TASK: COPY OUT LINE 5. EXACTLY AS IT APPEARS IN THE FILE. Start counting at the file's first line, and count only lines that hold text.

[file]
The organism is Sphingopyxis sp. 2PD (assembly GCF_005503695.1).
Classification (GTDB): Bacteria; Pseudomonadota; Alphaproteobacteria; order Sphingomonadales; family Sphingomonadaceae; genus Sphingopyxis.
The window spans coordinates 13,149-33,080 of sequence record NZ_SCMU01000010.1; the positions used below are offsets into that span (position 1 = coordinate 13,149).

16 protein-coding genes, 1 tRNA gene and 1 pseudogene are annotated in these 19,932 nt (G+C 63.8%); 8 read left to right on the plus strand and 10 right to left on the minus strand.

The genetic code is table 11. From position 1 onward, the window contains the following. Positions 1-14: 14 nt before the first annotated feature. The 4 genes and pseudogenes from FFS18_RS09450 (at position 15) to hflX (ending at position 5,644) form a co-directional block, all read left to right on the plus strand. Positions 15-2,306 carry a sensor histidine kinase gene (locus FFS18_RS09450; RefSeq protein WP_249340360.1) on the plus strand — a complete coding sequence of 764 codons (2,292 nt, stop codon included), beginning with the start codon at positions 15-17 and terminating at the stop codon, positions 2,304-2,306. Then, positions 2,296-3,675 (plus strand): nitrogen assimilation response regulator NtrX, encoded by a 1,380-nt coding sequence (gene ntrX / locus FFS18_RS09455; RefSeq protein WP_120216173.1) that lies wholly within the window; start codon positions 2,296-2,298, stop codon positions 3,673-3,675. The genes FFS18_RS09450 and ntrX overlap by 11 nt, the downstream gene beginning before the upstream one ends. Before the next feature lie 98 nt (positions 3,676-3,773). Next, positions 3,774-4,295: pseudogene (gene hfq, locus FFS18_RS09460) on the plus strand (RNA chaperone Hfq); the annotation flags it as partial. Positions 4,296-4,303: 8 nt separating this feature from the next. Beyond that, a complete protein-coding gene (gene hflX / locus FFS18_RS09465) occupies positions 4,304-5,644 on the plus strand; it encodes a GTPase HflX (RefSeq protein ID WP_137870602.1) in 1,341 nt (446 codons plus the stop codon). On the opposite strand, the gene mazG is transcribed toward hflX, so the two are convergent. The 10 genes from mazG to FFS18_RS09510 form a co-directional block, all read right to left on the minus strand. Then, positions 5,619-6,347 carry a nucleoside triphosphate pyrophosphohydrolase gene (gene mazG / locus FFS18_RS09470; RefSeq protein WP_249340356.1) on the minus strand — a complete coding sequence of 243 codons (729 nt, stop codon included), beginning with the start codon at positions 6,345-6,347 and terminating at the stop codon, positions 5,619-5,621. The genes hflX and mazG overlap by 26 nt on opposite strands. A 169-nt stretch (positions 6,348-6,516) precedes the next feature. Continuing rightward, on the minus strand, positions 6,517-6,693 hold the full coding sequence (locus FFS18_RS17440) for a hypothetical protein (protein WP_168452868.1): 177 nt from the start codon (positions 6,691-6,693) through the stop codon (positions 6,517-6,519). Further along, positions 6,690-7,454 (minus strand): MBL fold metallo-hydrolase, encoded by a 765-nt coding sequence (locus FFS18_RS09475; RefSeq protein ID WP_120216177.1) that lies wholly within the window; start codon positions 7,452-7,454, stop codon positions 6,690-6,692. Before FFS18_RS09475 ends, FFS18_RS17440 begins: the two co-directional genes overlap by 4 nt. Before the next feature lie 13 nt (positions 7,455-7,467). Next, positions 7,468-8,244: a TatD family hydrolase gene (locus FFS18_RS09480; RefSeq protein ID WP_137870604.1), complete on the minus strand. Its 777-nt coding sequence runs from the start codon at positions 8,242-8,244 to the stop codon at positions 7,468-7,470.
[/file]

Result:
The genetic code is table 11. From position 1 onward, the window contains the following. Positions 1-14: 14 nt before the first annotated feature. The 4 genes and pseudogenes from FFS18_RS09450 (at position 15) to hflX (ending at position 5,644) form a co-directional block, all read left to right on the plus strand. Positions 15-2,306 carry a sensor histidine kinase gene (locus FFS18_RS09450; RefSeq protein WP_249340360.1) on the plus strand — a complete coding sequence of 764 codons (2,292 nt, stop codon included), beginning with the start codon at positions 15-17 and terminating at the stop codon, positions 2,304-2,306. Then, positions 2,296-3,675 (plus strand): nitrogen assimilation response regulator NtrX, encoded by a 1,380-nt coding sequence (gene ntrX / locus FFS18_RS09455; RefSeq protein WP_120216173.1) that lies wholly within the window; start codon positions 2,296-2,298, stop codon positions 3,673-3,675. The genes FFS18_RS09450 and ntrX overlap by 11 nt, the downstream gene beginning before the upstream one ends. Before the next feature lie 98 nt (positions 3,676-3,773). Next, positions 3,774-4,295: pseudogene (gene hfq, locus FFS18_RS09460) on the plus strand (RNA chaperone Hfq); the annotation flags it as partial. Positions 4,296-4,303: 8 nt separating this feature from the next. Beyond that, a complete protein-coding gene (gene hflX / locus FFS18_RS09465) occupies positions 4,304-5,644 on the plus strand; it encodes a GTPase HflX (RefSeq protein ID WP_137870602.1) in 1,341 nt (446 codons plus the stop codon). On the opposite strand, the gene mazG is transcribed toward hflX, so the two are convergent. The 10 genes from mazG to FFS18_RS09510 form a co-directional block, all read right to left on the minus strand. Then, positions 5,619-6,347 carry a nucleoside triphosphate pyrophosphohydrolase gene (gene mazG / locus FFS18_RS09470; RefSeq protein WP_249340356.1) on the minus strand — a complete coding sequence of 243 codons (729 nt, stop codon included), beginning with the start codon at positions 6,345-6,347 and terminating at the stop codon, positions 5,619-5,621. The genes hflX and mazG overlap by 26 nt on opposite strands. A 169-nt stretch (positions 6,348-6,516) precedes the next feature. Continuing rightward, on the minus strand, positions 6,517-6,693 hold the full coding sequence (locus FFS18_RS17440) for a hypothetical protein (protein WP_168452868.1): 177 nt from the start codon (positions 6,691-6,693) through the stop codon (positions 6,517-6,519). Further along, positions 6,690-7,454 (minus strand): MBL fold metallo-hydrolase, encoded by a 765-nt coding sequence (locus FFS18_RS09475; RefSeq protein ID WP_120216177.1) that lies wholly within the window; start codon positions 7,452-7,454, stop codon positions 6,690-6,692. Before FFS18_RS09475 ends, FFS18_RS17440 begins: the two co-directional genes overlap by 4 nt. Before the next feature lie 13 nt (positions 7,455-7,467). Next, positions 7,468-8,244: a TatD family hydrolase gene (locus FFS18_RS09480; RefSeq protein ID WP_137870604.1), complete on the minus strand. Its 777-nt coding sequence runs from the start codon at positions 8,242-8,244 to the stop codon at positions 7,468-7,470.